How to Get Rid of Bed Bugs Fast For a Peaceful Sleep
If you’ve ever had a troubled night because of bed bugs, then you know how uncomfortable it can be. Only the name “bed bugs” is enough to instill fear in the hearts of anyone who has encountered them. Otherwise called Cimex lectularius, they are common household insects. They have existed with humans for centuries. They used to feed off bats when they dwelt in caves. Humans moved to caves, and the tiny insects changed their meal plans to human blood. By the time civilization came and humans had to move out of the caves, the bed bugs moved to their new dwellings with them. They were so comfortable due to the warmth they enjoyed from human shelters that they multiplied and spread across the lands. If you have fumigated your room or house, and when you lay on your bed at night, some insects still bite you in your sleep, what could be the cause? Could there be insects that are immune to fumigation? Or were they hidden in a place you didn’t fumigate, like in your bed?
Your guess is as good as mine. They must be bed bugs.
So, what do bed bugs look like?
Bed bugs are oval, brown-colored, small insects that feed on the blood of higher animals. A full-grown bedbug has a flat body that is as big as an apple seed. When they are done feeding, their skin color changes to reddish color, and their bodies become swollen. These tiny bugs cannot fly but move very quickly across floors, ceilings, and walls.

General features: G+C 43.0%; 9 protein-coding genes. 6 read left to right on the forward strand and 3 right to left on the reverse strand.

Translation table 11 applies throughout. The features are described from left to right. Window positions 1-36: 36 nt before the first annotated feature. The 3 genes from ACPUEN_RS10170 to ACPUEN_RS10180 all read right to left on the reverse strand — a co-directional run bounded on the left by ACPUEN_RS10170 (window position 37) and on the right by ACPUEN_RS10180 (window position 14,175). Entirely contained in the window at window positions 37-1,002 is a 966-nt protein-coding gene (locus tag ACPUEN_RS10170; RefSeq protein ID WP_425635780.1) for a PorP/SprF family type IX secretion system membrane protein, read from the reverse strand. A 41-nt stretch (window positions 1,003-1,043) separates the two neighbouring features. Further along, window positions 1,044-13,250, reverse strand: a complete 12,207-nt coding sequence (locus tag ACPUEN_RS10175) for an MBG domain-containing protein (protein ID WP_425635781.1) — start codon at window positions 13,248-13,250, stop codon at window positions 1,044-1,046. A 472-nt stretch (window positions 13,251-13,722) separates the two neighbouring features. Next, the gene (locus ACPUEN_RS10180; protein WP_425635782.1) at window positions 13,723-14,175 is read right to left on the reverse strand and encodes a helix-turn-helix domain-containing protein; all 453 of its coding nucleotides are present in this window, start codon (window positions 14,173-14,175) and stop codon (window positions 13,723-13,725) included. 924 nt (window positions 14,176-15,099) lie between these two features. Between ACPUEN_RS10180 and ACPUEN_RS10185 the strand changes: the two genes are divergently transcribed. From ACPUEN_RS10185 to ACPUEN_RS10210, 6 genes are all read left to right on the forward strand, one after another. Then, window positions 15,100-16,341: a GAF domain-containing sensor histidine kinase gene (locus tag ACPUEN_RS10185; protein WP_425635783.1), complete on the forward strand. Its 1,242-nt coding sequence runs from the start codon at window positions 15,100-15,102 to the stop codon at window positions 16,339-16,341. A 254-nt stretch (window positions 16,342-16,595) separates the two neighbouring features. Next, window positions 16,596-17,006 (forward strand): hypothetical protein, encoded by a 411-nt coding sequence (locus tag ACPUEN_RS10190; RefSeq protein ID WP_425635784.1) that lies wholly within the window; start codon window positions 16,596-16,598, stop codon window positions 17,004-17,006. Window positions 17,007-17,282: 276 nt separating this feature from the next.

These insects have six developmental stages of life. At the time their eggs hatch, they are straw-colored, very tiny, and almost invisible to the naked eye. After this first stage, they complete five more cycles as nymphs or sub-adults. They are exoskeleton creatures (having their skeletons on the outside of their bodies), which explains why they need to shed skins in order to grow. This is a process called molting, and it happens in many other exoskeleton creatures, and requires blood to feed on before they shed. After the sub-adults or nymphs must have fed depending on the hosts available, they shed and move on to the next stage. During this time, the nymphs may look like adults; only they are lighter in color and smaller. After completing the five stages, they reach adulthood. If the access to hosts and temperatures are favorable, an egg can take around seven weeks to mature into an adult bed bug. Still, under unfavorable conditions, the process takes much longer. Once these eggs have reached adulthood, both the females and the males need regular meals of blood to be able to reproduce properly. The females are capable of laying hundreds of eggs during a lifetime, and the eggs are as tiny as specks of dust, coated in sticky substances to help the eggs stick in between cracks or adhere to solid surfaces. The eggs are laid in secluded places, maybe two or three eggs per day. The adults also emit an unpleasant odor from their glands. If the conditions are favorable, bed bugs can reach maturity in a month or less, making it possible for them to produce three or four generations annually. They are known to cause great discomfort but have not been found to transmit diseases.